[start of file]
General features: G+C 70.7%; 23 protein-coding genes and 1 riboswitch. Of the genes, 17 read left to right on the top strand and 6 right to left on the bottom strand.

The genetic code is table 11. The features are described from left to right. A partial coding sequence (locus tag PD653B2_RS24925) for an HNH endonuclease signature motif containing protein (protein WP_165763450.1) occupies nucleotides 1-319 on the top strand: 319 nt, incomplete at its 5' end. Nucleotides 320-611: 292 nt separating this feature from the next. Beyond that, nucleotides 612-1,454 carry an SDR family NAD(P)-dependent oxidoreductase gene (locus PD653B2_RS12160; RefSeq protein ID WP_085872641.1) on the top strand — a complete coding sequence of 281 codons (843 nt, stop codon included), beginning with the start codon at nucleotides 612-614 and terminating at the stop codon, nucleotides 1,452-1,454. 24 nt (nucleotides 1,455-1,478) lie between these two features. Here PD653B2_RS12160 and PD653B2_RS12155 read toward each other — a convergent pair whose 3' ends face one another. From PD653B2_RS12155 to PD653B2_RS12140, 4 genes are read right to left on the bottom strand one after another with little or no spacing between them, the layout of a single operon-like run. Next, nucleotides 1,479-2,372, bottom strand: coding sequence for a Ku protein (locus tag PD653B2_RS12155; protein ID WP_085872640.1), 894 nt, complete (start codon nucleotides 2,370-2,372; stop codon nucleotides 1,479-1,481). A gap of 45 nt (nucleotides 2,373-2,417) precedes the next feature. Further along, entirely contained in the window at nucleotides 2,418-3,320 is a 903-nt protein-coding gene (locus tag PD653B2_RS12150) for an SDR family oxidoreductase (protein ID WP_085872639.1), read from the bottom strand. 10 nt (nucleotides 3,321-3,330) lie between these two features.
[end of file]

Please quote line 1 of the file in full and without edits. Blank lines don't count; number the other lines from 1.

General features: G+C 70.7%; 23 protein-coding genes and 1 riboswitch. Of the genes, 17 read left to right on the top strand and 6 right to left on the bottom strand.